Managing My Latest Pain Flare

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by Karen Del Vecchio |

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For the past week or so, I’ve been dealing with a pain flare. As sometimes happens with me, I don’t really know what started it. I have old injuries that are easy to aggravate, and they become the points from which my pain tends to radiate.

Though I can often pinpoint where flares begin, this time I can’t. As I’ve described in a previous column, this is one of those “squirrel sneeze” moments.

As usual, my pain is centered in my shoulder and works its way out from there. It travels up my neck, down my back, and sometimes even into my hip. Subluxation also occurs more frequently when I’m in a pain flare, and I’m not sure why.

My right side almost always is more strongly affected than my left side, which I can only assume is because I have more old injuries on the right. I don’t think I’ve ever had a pain flare that didn’t involve my shoulder. 

My right shoulder is a mess. And while I’ve gotten a much better hold on the pain since I received a diagnosis of Ehlers-Danlos syndrome (EDS), and have had extensive physical therapy and massage on it, my shoulder will never be normal.

Although new research has indicated that EDS patients have unique shoulder issues, mine is compounded by an old injury I sustained at age 15. I broke my collarbone, dislocated my shoulder, tore my trapezius muscle, and for lack of a more elegant phrase, decimated my shoulder joint and everything surrounding it. 

My collarbone healed too short, which causes my right shoulder to be continually pulled slightly forward, putting extra strain on my damaged trapezius muscle. I have lots of scar tissue in that area as well — overall, it’s not a happy joint. As a result, it doesn’t take much to set it off. 

While I’m working on my regular routine — massage, heat, and staying active — this flare is being stubborn. It’s a bit different from my typical flare in that it’s less severe in pain level but longer in duration and more difficult to calm down.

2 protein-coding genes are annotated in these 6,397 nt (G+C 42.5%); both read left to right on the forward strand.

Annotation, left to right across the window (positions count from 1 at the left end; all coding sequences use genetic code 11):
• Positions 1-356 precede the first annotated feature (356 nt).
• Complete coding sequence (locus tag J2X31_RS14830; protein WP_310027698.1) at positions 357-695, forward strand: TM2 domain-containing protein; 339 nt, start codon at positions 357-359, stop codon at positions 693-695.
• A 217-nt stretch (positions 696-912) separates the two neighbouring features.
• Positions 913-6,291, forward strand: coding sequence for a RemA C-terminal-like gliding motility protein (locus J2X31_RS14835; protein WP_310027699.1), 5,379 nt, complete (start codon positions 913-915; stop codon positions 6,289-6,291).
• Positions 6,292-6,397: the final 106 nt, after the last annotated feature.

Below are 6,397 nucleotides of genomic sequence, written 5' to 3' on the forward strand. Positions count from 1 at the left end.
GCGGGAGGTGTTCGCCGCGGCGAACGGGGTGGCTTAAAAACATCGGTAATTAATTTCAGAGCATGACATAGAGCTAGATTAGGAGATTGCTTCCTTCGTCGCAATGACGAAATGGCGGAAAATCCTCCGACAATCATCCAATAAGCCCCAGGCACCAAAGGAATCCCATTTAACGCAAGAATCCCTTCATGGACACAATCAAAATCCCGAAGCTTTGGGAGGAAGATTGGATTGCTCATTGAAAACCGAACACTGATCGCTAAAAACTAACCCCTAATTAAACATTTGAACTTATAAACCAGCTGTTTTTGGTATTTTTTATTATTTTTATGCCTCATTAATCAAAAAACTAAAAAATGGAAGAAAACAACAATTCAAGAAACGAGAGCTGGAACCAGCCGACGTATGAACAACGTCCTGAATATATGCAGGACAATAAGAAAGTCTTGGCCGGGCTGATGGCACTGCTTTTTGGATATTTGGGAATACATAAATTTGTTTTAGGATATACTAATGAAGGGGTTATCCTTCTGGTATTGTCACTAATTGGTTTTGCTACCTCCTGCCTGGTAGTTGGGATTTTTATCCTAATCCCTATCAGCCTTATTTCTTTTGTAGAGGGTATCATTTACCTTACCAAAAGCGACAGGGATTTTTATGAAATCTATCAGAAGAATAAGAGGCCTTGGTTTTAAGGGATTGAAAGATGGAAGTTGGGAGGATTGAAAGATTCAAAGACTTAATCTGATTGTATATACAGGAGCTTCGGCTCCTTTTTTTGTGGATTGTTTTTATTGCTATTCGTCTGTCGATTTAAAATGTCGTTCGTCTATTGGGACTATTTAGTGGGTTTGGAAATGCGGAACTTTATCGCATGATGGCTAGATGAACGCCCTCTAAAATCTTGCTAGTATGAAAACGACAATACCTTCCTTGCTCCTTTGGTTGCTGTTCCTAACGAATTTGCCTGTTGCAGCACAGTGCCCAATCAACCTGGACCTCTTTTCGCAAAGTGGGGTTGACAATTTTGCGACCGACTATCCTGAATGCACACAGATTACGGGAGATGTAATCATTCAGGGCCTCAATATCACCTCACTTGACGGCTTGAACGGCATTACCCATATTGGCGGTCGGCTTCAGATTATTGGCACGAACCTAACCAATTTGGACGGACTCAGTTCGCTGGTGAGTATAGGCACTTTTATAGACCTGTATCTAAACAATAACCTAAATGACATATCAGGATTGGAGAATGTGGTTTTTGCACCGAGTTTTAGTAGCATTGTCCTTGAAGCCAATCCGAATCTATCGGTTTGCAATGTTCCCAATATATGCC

I’m someone who sees and recognizes patterns. That ability usually works to my benefit, as it often helps me to identify triggers by noticing differences in my routine. With that information in mind, I can sometimes get a better sense of what might help to calm my discomfort. Without it, to some degree, I’m shooting in the dark. 

Then again, even if I know what set it off, I can’t always calm it down. It’s like playing a game of chess when all the opposing pieces are in disguise and you have no idea which one is the queen that you’re trying to pin. You have to start by going after your best educated guess and hope that eventually you get it right.


Note: Ehlers-Danlos News is strictly a news and information website about the disease. It does not provide medical advice, diagnosis, or treatment. This content is not intended to be a substitute for professional medical advice, diagnosis, or treatment. Always seek the advice of your physician or other qualified health provider with any questions you may have regarding a medical condition. Never disregard professional medical advice or delay in seeking it because of something you have read on this website. The opinions expressed in this column are not those of Ehlers-Danlos News or its parent company, BioNews Services, and are intended to spark discussion about issues pertaining to Ehlers-Danlos.


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